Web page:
With his college eligibility now in question, University of Miami defensive end Dyron Dye has brought his issues with the NCAA to the Coral Gables Police Department.
Dye and his attorney, Darren Heitner, on Friday filed an incident report in which Dye alleges being “coerced” by former NCAA investigator Rich Johanningmeier to provide answers that would aid the NCAA’s attempts to confirm incriminating information in its investigation of the UM athletic department.
A spokesperson for the Coral Gables police department said Monday he was unable to immediately say whether the department would investigate the matter.
According to the incident report, which was obtained by The Miami Herald through a public records request, Heitner said Dye met with Johanningmeier – who is now retired – in August 2011 and then met with him a second time, later that day, at the NCAA’s request.
In the report, Heitner said that “prior to the start of the second interview, Mr. Johanningmeier coerced Mr. Dye into providing favorable answers for his investigation.”
Dye, according to Heitner's statement in the incident report, “did not recall specifics of what Mr. Johanningmeier was asking. Mr. Dye stated that he felt intimidated by Mr. Johanningmeier. Mr. Heitner stated that Mr. Johanningmeier threatened Mr. Dye’s football eligibility if he did not cooperate during the interview.”
The NCAA met with Dye for a third time last week to try to resolve inconsistencies between what he said in his second interview with the NCAA in 2011, and what he said in an affidavit that Dye wrote on behalf of Carol City High and former UM assistant coach Aubrey Hill, who has been charged with unethical conduct by the NCAA.
The NCAA could decide to accuse Dye of an unethical conduct violation, which could result in him being suspended or ruled ineligible. The NCAA has not told Dye or his attorneys when it will make a decision.
Dye's attorneys, Heitner and Richard Wolfe, declined to comment about the filing of the incident report.
According to sources, Dye and former UM players Olivier Vernon, Eric Moncur, Randy Phillips and Jacory Harris signed affidavits on behalf of Hill.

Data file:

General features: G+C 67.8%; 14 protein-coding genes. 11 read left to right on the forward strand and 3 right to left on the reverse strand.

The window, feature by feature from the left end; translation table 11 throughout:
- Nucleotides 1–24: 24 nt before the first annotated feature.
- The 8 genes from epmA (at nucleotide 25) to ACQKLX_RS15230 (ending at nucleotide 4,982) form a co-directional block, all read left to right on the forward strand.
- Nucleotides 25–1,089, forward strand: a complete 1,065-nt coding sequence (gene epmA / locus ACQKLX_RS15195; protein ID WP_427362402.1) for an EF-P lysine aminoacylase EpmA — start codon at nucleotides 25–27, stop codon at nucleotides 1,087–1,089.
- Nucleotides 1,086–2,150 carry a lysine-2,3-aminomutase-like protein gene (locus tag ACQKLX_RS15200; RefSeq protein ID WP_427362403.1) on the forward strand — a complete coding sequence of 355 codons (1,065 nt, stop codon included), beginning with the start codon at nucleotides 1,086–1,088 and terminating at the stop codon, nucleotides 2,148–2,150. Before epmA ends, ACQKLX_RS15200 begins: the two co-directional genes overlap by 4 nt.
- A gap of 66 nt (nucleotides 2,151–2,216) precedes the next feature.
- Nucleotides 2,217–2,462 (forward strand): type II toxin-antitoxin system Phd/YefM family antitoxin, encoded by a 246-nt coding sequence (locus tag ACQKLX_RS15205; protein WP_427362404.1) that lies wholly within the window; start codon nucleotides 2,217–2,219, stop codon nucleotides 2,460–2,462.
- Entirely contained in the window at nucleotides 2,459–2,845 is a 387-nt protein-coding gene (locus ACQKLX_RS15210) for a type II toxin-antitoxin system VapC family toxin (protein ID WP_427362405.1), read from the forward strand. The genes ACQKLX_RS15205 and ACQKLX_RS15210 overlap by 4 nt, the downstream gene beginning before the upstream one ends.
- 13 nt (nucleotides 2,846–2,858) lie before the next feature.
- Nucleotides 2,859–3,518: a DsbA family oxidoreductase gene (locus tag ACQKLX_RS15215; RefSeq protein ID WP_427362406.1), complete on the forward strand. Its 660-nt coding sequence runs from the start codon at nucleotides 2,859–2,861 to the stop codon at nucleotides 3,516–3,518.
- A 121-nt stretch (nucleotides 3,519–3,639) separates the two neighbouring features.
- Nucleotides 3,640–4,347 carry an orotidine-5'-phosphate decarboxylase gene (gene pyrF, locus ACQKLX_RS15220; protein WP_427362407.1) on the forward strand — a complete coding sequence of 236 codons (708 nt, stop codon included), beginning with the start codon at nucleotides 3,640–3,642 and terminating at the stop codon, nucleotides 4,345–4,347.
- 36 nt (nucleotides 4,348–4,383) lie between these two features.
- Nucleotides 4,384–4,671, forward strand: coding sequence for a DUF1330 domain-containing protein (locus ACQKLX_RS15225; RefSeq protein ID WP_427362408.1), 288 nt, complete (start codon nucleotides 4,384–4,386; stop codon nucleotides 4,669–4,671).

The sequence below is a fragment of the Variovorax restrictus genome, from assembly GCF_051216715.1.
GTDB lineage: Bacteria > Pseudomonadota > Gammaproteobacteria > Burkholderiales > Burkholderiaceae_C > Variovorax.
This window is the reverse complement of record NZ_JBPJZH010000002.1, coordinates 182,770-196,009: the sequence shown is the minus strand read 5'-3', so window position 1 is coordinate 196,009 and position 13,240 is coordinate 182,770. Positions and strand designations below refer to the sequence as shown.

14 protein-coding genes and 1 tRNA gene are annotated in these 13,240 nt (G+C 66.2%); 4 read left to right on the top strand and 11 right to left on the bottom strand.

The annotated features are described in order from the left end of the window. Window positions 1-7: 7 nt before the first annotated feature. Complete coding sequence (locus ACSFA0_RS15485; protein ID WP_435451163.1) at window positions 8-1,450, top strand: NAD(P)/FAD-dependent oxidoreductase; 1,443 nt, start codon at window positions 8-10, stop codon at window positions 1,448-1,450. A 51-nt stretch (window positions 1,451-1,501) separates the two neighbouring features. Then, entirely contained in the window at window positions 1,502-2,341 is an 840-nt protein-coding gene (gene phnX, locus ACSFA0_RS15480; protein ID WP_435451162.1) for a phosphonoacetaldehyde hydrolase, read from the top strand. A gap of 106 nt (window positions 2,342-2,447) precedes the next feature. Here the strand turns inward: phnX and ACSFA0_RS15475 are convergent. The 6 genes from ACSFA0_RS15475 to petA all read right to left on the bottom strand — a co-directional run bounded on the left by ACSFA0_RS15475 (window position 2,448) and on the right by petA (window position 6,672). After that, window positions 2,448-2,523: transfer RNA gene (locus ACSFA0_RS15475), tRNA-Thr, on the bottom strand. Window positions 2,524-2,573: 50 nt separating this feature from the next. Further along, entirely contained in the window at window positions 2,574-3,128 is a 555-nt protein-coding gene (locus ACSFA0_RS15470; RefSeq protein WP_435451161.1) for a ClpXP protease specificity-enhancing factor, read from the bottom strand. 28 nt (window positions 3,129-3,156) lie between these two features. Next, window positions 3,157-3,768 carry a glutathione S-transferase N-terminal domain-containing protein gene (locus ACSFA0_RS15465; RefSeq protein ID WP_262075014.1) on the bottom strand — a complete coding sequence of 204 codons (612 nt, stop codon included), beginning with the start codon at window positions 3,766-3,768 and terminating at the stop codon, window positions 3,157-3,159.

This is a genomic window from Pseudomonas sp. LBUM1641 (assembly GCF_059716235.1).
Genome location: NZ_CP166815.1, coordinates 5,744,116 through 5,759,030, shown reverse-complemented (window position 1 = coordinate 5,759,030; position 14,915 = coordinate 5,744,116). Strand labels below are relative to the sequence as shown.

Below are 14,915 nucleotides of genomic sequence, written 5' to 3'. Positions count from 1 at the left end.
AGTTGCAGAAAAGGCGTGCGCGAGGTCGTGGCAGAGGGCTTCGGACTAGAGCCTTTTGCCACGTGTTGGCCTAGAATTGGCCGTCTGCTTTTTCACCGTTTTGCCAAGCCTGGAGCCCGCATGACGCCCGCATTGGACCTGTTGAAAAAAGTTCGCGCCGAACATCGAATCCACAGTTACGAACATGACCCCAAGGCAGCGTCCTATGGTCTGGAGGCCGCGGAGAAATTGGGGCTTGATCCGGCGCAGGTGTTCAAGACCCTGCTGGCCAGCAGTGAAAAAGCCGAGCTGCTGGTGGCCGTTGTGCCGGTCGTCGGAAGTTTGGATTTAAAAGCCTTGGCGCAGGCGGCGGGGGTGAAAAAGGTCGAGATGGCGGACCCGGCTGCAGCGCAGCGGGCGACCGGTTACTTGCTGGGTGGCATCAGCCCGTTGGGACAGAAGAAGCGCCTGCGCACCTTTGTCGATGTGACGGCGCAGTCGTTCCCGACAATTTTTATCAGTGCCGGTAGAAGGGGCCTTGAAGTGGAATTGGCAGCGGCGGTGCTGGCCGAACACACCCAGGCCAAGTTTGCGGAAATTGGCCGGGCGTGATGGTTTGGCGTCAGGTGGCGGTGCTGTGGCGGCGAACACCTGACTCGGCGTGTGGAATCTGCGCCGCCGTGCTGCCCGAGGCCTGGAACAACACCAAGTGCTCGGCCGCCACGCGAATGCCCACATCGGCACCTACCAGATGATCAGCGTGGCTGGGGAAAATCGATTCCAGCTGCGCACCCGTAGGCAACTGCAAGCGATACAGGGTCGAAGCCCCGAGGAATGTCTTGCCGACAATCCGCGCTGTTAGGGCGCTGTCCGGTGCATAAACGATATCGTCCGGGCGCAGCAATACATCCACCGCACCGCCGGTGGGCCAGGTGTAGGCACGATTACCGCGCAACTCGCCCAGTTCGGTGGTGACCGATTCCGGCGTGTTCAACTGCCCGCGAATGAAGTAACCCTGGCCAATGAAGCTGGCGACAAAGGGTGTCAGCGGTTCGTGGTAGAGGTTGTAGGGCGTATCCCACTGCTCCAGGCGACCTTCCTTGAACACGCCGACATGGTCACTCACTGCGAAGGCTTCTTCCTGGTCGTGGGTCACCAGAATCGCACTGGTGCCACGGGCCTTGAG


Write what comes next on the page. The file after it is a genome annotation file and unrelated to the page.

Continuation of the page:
Like Dye and Harris, Vernon objected to the NCAA’s interview tactics.
“The NCAA treated us like criminals,” Vernon told The Herald last week.
"When [Johanningmeier] asked the question, he made it seem like he wanted you to answer it as to where you did something wrong," Vernon said. "He flipped it on us… Sometimes you blurt out something that you were pressured into saying. He pressured us a lot more.”
In his affidavit for Hill, Dye said Johanningmeier "continually threatened me if I did [not] comply with him.. I felt intimidated by Mr. Johanningmeier and I was also concerned regarding the possibility of losing my scholarship and athletic eligibility....
"I felt compelled to testify in a manner that would be consistent with the manner in which Mr. Johanningmeier was directing me in order to keep my eligibility…. I feel it is unfair the NCAA has twisted my testimony to use it negatively against coach Hill.”
He added that “I have learned that Mr. Johanningmeier has employed similar intimidating tactics during interviews with student-athletes.”
Harris echoed those sentiments.
Dye said contrary to claims in UM's Notice of Allegations, he did not stay at Hill's home, was not provided meals by Hill including joining him for a meal at Grazie Italian Cuisine; did not get transportation from him "halfway between Orlando and Miami during an unofficial visit."
He also said "to my the best of my knowledge," Hill "did not arrange for Shapiro to pay for bowling, beverages and meals at Lucky Strikes on Miami Beach --- another charge against UM and Hill in the Notice of Allegations.
Johanningmeier, who retired in May 2012, and the NCAA previously were sued for defamation by two former Alabama coaches; a $30 million judgment for one coach was tossed by a court on technical grounds.
And he is also targeted in an ongoing lawsuit by former Mississippi State coach Jackie Sherrill, a suit in which Johanningmeier is accused of knowingly making false claims and using information from a biased Mississippi booster.
(Thanks to my esteemed Herald colleague, Jay Weaver, for his assistance on this story.)
We'll have a Heat post later.